A long and winding road to Tallahassee

Ruby Stauber’s road to becoming one of the best 800-meter sprinters in Florida state history has been anything but smooth. Four different colleges in five years and multiple surgeries isn’t how an athlete imagines it when they sign their letter of intent, but Stauber hasn’t just prevailed, she’s successful.

The journey began in Plymouth, Minnesota, a suburb of Minneapolis, where Stauber grew up in a highly decorated household of athletes. Her father, Robb Stauber, played college hockey for the University of Minnesota and later played for the Los Angeles Kings of the NHL. Her mother, Alison Coffey, ran under head coach Bob Braman at the University of South Florida and then switched to professional running. Her younger brother Jaxson signed a two-year contract with the Chicago Blackhawks on March 24.

“There was never any pressure from them to be a great athlete. If anything, I was lucky enough to have them. They could tell about their failures and mistakes. It particularly helped me in the recruitment process when I was trying to figure out what I wanted to do,” said Stauber.

However, Stauber’s sporting journey did not begin on the running track. It started on an ice hockey rink. Then it moved to the place where Stauber played football for several years. Then, because of her role model, Stauber tried cross country in seventh grade.

“My mother was always my role model and I just wanted to be like her,” said Stauber.

Stauber’s focus shifted exclusively to the field and the track.

“I was pretty good at football,” said Stauber with a smile. “I always thought I would play football in the fall and run at varsity in the spring.”

A serious knee injury in her sophomore year of high school put an end to her plans to continue playing soccer. Stauber decided it was time to give up the sport and put all his eggs in one basket and focus on the track. Stauber became a distinguished athlete in the state of Minnesota and eventually got the opportunity to run at LSU, where she took the SEC by storm. Stauber was named SEC Women’s Co-Outdoor Freshman of the Year but found out she had run at the NCAA Outdoor Championships with a torn labrum in her hip, which would require surgery.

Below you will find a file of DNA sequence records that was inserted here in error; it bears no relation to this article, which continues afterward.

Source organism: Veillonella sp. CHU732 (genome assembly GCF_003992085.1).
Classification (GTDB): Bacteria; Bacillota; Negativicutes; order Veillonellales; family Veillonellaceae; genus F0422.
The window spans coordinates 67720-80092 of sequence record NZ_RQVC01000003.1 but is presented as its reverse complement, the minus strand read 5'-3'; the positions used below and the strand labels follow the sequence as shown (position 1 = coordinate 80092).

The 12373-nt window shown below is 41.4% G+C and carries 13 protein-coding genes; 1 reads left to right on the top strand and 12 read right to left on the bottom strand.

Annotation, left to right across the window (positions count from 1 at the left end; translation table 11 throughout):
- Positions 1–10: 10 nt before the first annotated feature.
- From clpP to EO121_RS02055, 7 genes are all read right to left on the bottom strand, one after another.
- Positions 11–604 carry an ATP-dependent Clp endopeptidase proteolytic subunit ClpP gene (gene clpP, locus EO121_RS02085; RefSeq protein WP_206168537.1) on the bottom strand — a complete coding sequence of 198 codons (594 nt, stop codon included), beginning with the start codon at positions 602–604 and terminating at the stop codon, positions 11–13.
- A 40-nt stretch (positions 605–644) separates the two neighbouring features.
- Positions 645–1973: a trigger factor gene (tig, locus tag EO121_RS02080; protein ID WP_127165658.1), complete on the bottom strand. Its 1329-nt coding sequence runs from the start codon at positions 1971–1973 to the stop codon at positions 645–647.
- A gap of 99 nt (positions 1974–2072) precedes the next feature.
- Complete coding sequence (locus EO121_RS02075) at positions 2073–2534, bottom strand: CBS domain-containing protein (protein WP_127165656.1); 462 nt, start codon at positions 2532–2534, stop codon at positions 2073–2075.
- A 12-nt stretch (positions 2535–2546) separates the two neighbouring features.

Stauber’s path then took a turn. She moved to Oregon, where another hip surgery derailed her time in Eugene. Stauber then rejoined Vanderbilt, but another hip surgery and core muscle surgery kept her out of the 2019-20 season. After the 2017 NCAA Outdoor Championships, Stauber would go 1,317 days between competitions, but Stauber’s confidence in the sport and her confidence in her ability to run again never faltered.

“My mom would always ask me, ‘Are you sure you want to continue with this?’ I always wanted to continue because I had put so much into the sport,” said Stauber. “I would have regretted just giving up and walking away.”

Stauber is not one to be overwhelmed by emotions or outside noise. Not on social media, Stauber would describe himself as even-tempered.

“My parents are old school, so I got it. I think some people would call my life boring,” said Stauber. “I don’t have to have 5,000 friends and worry about what everyone else is doing. I think the more you can stay on track the better. I think part of what has made me so successful is being able to take care of myself and my body.”

Stauber returned to competition in the 2021 season at Vanderbilt and was getting closer to her old self, but a coaching change would force another change along the way. This time, the trip took her to Tallahassee and to assistant coach Matt Kane.

“The State of Florida ticked all the boxes. I wanted to have a relationship with a coach who would go above and beyond and just tell me to train, and I found that here with Coach Braman and Coach Kane. Coach Kane invests a lot in developing us as people. He cares so much about us and makes sure we’re better people when we leave the state of Florida than when we came here.”

After five long and up and down seasons, Stauber found her fit in Tallahassee. Stauber had a phenomenal indoor season for the Noles, during which she broke the school record in the 800-meter dash on her way to a second-place finish at the event at the ACC Indoor Championships. This outdoor season, Stauber currently has the best time in the ACC (2:03.54) in the 800m and is No. 5 on the FSU all-time list at the event. With just over six weeks left in the season, Stauber still has a lot to do in what she hopes to achieve when wearing garnet and gold.

“The first step is to put together two really good races in the ACC Championships. A chance to win is really exciting. I’ve spent many years watching championship meetings on TV and crying because I wasn’t there. To be back on that stage and able to compete is really exciting.”

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